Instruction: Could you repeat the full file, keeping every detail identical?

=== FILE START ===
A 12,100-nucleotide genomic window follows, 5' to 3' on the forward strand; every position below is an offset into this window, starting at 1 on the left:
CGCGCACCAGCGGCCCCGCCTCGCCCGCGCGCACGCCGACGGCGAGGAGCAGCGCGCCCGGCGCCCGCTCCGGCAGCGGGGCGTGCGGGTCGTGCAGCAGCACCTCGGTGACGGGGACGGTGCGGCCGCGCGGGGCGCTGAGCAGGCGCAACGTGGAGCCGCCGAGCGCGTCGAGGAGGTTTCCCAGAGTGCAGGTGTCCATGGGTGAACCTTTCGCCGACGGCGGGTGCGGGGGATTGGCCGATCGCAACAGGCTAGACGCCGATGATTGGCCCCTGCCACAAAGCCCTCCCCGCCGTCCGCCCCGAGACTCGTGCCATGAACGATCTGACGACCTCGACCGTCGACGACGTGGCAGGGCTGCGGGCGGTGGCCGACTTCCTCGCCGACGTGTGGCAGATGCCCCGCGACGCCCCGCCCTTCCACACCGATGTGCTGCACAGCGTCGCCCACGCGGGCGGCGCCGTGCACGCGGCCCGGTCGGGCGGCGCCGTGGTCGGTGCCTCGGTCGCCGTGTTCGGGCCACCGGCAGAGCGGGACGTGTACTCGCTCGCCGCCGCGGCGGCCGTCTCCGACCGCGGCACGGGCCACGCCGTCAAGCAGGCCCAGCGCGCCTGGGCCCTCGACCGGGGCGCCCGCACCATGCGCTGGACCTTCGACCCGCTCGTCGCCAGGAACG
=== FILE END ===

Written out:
A 12,100-nucleotide genomic window follows, 5' to 3' on the forward strand; every position below is an offset into this window, starting at 1 on the left:
CGCGCACCAGCGGCCCCGCCTCGCCCGCGCGCACGCCGACGGCGAGGAGCAGCGCGCCCGGCGCCCGCTCCGGCAGCGGGGCGTGCGGGTCGTGCAGCAGCACCTCGGTGACGGGGACGGTGCGGCCGCGCGGGGCGCTGAGCAGGCGCAACGTGGAGCCGCCGAGCGCGTCGAGGAGGTTTCCCAGAGTGCAGGTGTCCATGGGTGAACCTTTCGCCGACGGCGGGTGCGGGGGATTGGCCGATCGCAACAGGCTAGACGCCGATGATTGGCCCCTGCCACAAAGCCCTCCCCGCCGTCCGCCCCGAGACTCGTGCCATGAACGATCTGACGACCTCGACCGTCGACGACGTGGCAGGGCTGCGGGCGGTGGCCGACTTCCTCGCCGACGTGTGGCAGATGCCCCGCGACGCCCCGCCCTTCCACACCGATGTGCTGCACAGCGTCGCCCACGCGGGCGGCGCCGTGCACGCGGCCCGGTCGGGCGGCGCCGTGGTCGGTGCCTCGGTCGCCGTGTTCGGGCCACCGGCAGAGCGGGACGTGTACTCGCTCGCCGCCGCGGCGGCCGTCTCCGACCGCGGCACGGGCCACGCCGTCAAGCAGGCCCAGCGCGCCTGGGCCCTCGACCGGGGCGCCCGCACCATGCGCTGGACCTTCGACCCGCTCGTCGCCAGGAACG